I was in the middle of a Christmas event yesterday, courtesy of the Downtown Nanaimo Business Improvement Association, when an interaction took place that created an epiphany moment. Although it was a general public event there were a number of persons there with disabilities. However, unlike myself, every other wheelchair dependent person there had an “attendant”. For me the best thing about not having had an attendant was that I didn’t have to argue with anyone over wearing one of those reindeer headbands (the hair may be grey but it is still pretty waving, why mess it up with cardboard reindeer head gear).
Currently I really have no need for attendant care. I may one day, who knows. I do know there is huge money in taking care of the “disabled” and having attendants available beats the hell out of never getting out. One of the attendants struck up a short conversation with me. In that brief discussion I heard the old “aren’t you special” talk simply for being there on my own. I say old because if I had a dime for every time I heard that “aren’t you special” I’d be rich. I have heard that talk often and have learnt to ignore it. With that said these days it is beginning to resonate a little more with me.
I am by no means “special” and detest the concept of being an “inspiration” to others. I can be as big of a prick as anyone else and the idea of being inspirational solely because I have managed to develop my own independence has become increasingly repugnant as I age. I am simply me, good, bad or indifferent. However the concept of special is beginning to ring differently with me than it use to but in an entirely different context.
I have, in my life, heard more than once what kind of “special” women it would take to marry an individual with a disability. I’m now divorced. I’ve heard of how “special” I was for having had the strength of will to maintain employment. There was nothing special about that, it was based on the same desire to survive that anyone else faces.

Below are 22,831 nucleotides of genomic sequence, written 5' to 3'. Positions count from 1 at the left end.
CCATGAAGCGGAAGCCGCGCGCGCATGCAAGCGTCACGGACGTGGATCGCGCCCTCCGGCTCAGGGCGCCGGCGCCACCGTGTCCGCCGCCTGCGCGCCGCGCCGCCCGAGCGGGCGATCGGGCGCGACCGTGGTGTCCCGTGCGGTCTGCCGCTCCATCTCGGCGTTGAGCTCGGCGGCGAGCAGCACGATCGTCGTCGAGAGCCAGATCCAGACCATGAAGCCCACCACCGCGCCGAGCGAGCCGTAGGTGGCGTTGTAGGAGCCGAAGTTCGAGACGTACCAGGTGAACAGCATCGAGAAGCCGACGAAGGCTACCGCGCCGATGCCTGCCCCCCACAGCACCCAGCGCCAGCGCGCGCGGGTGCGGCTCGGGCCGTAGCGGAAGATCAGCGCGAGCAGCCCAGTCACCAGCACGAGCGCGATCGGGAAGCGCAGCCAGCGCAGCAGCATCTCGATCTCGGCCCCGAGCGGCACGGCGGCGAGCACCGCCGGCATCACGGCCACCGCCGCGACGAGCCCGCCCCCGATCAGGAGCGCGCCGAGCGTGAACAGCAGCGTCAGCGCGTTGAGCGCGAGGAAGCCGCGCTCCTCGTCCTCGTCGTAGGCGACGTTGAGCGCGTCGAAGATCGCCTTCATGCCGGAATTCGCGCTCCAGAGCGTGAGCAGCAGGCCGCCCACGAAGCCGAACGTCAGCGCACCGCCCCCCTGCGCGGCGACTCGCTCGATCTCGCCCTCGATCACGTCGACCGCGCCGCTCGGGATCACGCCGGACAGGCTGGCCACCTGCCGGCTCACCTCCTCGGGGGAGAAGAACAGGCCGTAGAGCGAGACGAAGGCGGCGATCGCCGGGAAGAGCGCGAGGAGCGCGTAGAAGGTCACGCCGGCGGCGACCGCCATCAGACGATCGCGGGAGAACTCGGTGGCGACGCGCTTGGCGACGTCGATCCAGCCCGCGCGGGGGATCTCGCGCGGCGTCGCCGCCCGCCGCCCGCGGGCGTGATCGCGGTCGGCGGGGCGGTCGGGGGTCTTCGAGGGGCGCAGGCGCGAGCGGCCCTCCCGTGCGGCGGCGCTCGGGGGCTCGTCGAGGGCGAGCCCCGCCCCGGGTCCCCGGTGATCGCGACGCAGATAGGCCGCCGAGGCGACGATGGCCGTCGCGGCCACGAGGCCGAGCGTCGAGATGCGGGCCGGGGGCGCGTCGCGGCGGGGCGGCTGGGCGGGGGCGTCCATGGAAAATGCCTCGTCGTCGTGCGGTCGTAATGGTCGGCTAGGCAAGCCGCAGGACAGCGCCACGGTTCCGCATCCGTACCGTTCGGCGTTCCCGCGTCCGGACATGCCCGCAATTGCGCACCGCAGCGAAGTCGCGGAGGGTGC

I have also been told how special I must have been to attempt parenthood while living with a disability. Is that not the basic nature of all of us, to procreate? To have a child or children that we can love while maintaining our lineage. Again there is nothing special about that, in fact it is really the norm.
All of these “specials” are based on assumptions that come from a frame of reference that is “different”. Just because someone eats with chopsticks does not make them special or the fact that they sit around a communal plate on the floor does not mean they are special. They are adhering to their cultural norms.
I am not special because I grew up with a disability. You see me as special because you can’t really relate to “my” situation. And to be honest I have noticed that for many by sticking to the “you’re an inspiration” or “special” line you can avoid any meaningful dialect. Adapting to a situation does not mean you are special, it simply means you have enough flexibility to adapt.
So when I heard yesterday how special I was for coming out to this event totally on my own I just bit my lip. I was tempted to ask how much she was getting paid for bringing her group home client to the event (free events are mana from heaven to group homes) but I didn’t. There was a time when I would have. With that said free events are also mana from heaven for a guy on a very fixed pension package 🙂
As I get closer to 65 (62 of those years with the results of polio) I have had to adjust to that “special” reference. It is happening more frequently simply because I am living independently in the community. My epiphany was that in order to access any benefits that I may require, which seem to be in more need as my body breaks down, I may have to swallow my pride and dip into that “being special” psyche. That seems to be the only way to access any supports these days. If you don’t behave “special” all you get is the back burner.
There appears to be no encouragement to be independent in our society these days. Persons with disabilities appear to be worth more as a product rather than a productive member of the community. With the exception of ones own feeling of self worth there is no reward for having reached a stage of retirement where extra supports are needed.
Did you know it is easier to get credit with a bad credit history than no credit history at all? Supports for persons with disabilities are a lot like credit ratings. It is easier to access services when you have been on some kind of support program for much of your life (and that is no slam against any of those individuals that have required some form of support program to get through life) than it is when you have spend your life contributing to the social structure.
At the end there is no reward for being independent except for that which you hold in your heart. And there is nothing special about having made it to the finish line on your own. If there is then we are all special!
Have a very Merry Christmas all and more in the New Year (there may be more before that but definitely in the New Years).
Just one man’s opinion